Write About It

I Saw Corey Feldman Live and Lived To Write About It

I Saw Corey Feldman Live and I Lived to Write About It
© Wes Gow

*Sigh*

I’ve tried to think of a way to recount this tale for nearly a day now. I knew this would happen. I knew someone was going to ask me what it was like, and that I would then stand there speechless, unable to summon the words to come anywhere near describing the experience.

So I’m just going to dive in with a few adjectives that come to mind: horrific, hilarious, extraordinary, disturbing, hilarious (again)and…unexpected.

On the night of July 18th, 2017, my curiosity got the better of me and I followed the fliers all the way to the circus tent. I imagine that many years ago, when a young boy saw a poster in the Five & Dime that advertised acts like the Bearded Woman, Lobster Boy, and The Tallest Man on Earth, that young boy and his pals absolutely went to check it out.

That’s what I did.

The circus that is Corey Feldman’s Angelic 2 The U.S. tour came to town at The Norva, and I couldn’t resist. I’ll forever wish I had.

Actually, that last line isn’t true at all, because that night was without question the most entertaining live performance I’ve ever seen. I laughed, I wanted to cry, and I know a part of my soul died from subjecting myself to it. But after watching his performances on the Today Show (here, and here), how could I not go?!

I walked into the room halfway through the local opener’s set; they played a few tasteful covers and mixed in some originals to a crew of excited supporters. Altogether there may have been 250 people at that point (the Norva holds nearly 1500). The house lights came on after they finished, and I looked around the room trying to gauge the purpose of everyone’s business. With the exception of one fella who was wearing a golden fedora and matching vest. This guy came for the party; it seemed the rest of us came for the carnage. (In fact, Goldfinger walked past me holding a few beers and a big smile and said, “Man, it’s gonna be a heavy mosh tonight,”).

The lights dimmed and a young lady walked onto the stage, pausing on the side to tune her acoustic guitar. She smiled at the audience; I think she was wearing clear braces on her teeth. She was dressed like the bride of Beetlejuice (henceforth BBJ). She had long black hair with glitter eye liner streaming down both cheeks, like she cried unicorn tears. She was wearing a black leotard with black and white prison leggings; a white shawl of some kind whisping off her shoulders and down past her waist.

She finished tuning and walked to the front of the stage, then quickly diverted to the side to procure her own microphone and stand. BBJ plugged in and introduced herself as the costume designer (I think) of the tour, and said “sometimes they let me play before the show.” I stood there kinda dumbfounded, waiting for the dumpster fire to begin.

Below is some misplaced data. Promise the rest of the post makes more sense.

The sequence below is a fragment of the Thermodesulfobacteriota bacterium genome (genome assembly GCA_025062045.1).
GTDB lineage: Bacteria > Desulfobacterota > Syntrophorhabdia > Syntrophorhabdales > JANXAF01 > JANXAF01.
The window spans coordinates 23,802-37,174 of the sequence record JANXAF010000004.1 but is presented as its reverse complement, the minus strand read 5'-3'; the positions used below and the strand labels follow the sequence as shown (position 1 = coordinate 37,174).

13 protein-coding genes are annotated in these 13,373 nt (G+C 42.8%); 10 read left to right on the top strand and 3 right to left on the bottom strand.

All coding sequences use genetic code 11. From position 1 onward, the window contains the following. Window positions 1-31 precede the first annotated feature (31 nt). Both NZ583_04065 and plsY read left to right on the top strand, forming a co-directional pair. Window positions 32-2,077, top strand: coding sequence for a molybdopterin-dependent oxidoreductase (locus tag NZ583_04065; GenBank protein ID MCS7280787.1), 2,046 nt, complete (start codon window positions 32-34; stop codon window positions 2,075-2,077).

BBJ launched into a blistering solo set that quite frankly blew the freaking roof off.

No lie. She was incredible. A voice that could flat out crank, six-string prowess that would intimidate anyone of any gender, and a performance persona that could go toe to toe with any seasoned vet. She was worth the price of admission.

She finished to a rousing (and worthy) applause, then quietly proceeded to scuttle around the stage, setting out waters for the band, rolling hand towels for The Man, adjusting the projector on the front of the stage, and rebooting the Macbook to begin the pre-show promo reel (see the stock screen saver below). The best musician in the house was basically the stage hand.

Around 10 pm, the house lights dimmed once again and the screen came to life. By this time there must have been close to 500 people, which is a not a bad crowd.

A kind of intro reel began to play, hyping all of Feldman’s many accomplishments, with phrases such as, “top 40 billboard hits…several hit singles…original dance moves.” Soon, the Angels came on stage and took their instruments.

A few words on the Angels. First, many of them are not the same Angels on the Today Show performances, with the exception of the one standing behind the Macbook/keyboard station (Corey’s wife). Second, these gals all actually played live the entire night. As a band, they’re not at all bad; in fact most of them are very talented, but the sum was not greater than their individual parts (more on skill later). Third, they’re costumes basically consist of elements of lingerie combined with large wings on their backs and haloes on their heads (both of which light up). Lastly, they’re overall stage presence was just weird, like many of them knew the sad reality of it all: that they were talented musicians in their on right being paraded around for a bizarro production. To be clear, at no point did the show feel raunchy, just so unnecessary.